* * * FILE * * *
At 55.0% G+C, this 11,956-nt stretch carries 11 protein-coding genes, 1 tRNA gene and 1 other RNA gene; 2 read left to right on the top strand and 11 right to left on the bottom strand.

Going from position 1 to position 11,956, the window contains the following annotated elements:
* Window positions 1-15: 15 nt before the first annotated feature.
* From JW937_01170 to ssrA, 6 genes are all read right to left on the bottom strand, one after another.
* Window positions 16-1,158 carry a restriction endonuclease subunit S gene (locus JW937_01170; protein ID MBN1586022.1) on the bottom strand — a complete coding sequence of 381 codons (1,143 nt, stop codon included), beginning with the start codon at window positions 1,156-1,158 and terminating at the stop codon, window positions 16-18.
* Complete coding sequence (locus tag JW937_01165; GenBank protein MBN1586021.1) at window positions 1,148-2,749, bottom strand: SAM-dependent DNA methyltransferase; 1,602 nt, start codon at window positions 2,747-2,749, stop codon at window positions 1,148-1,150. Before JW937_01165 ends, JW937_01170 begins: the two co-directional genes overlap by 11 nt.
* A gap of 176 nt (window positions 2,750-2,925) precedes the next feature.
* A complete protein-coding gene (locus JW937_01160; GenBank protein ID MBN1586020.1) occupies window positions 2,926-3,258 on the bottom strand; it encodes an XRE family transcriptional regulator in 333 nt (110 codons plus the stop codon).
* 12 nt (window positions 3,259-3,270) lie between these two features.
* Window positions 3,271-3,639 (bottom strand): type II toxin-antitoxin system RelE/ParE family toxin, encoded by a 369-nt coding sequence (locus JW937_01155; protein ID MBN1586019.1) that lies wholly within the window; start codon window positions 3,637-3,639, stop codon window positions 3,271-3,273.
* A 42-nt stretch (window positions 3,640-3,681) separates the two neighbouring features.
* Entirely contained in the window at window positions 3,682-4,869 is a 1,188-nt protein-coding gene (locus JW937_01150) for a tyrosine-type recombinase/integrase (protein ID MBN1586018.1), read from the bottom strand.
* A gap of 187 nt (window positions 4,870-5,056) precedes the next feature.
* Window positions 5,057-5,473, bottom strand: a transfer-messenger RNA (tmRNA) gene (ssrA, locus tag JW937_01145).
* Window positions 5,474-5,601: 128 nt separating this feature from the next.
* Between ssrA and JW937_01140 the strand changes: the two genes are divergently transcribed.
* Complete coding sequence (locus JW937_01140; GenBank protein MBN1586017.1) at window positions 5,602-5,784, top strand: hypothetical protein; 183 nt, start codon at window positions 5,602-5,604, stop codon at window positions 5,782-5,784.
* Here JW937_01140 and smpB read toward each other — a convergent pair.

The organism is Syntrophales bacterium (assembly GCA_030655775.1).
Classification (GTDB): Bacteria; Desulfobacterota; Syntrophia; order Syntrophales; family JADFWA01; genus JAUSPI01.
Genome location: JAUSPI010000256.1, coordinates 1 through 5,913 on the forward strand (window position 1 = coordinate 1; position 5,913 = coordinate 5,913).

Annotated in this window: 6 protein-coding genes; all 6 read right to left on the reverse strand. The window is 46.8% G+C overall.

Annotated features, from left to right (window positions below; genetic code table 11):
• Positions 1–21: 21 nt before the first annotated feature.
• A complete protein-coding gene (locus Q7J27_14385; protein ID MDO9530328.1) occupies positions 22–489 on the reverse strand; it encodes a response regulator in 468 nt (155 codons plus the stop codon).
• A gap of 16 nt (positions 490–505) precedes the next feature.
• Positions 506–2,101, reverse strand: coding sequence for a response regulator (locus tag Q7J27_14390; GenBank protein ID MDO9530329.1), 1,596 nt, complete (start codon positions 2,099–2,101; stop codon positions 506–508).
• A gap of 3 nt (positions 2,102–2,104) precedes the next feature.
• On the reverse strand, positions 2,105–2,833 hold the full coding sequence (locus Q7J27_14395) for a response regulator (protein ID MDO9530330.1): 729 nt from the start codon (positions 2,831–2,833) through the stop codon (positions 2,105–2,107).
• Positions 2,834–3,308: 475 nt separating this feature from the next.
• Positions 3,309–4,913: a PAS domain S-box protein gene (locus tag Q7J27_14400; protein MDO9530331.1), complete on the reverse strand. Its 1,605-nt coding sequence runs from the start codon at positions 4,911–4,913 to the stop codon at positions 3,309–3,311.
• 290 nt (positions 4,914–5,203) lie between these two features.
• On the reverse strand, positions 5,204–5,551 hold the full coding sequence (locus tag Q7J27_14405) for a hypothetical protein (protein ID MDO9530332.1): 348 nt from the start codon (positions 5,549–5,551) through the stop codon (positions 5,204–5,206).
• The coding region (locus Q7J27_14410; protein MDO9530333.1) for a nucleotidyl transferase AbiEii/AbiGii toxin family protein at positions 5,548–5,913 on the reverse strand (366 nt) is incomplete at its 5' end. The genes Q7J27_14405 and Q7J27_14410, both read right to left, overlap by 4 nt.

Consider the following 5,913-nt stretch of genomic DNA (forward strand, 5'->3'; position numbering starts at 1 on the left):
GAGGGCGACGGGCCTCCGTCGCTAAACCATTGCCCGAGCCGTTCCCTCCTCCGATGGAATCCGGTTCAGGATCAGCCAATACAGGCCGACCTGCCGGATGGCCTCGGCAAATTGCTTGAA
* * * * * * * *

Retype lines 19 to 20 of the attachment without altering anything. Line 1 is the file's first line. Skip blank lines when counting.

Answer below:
The organism is Syntrophales bacterium (assembly GCA_030655775.1).
Classification (GTDB): Bacteria; Desulfobacterota; Syntrophia; order Syntrophales; family JADFWA01; genus JAUSPI01.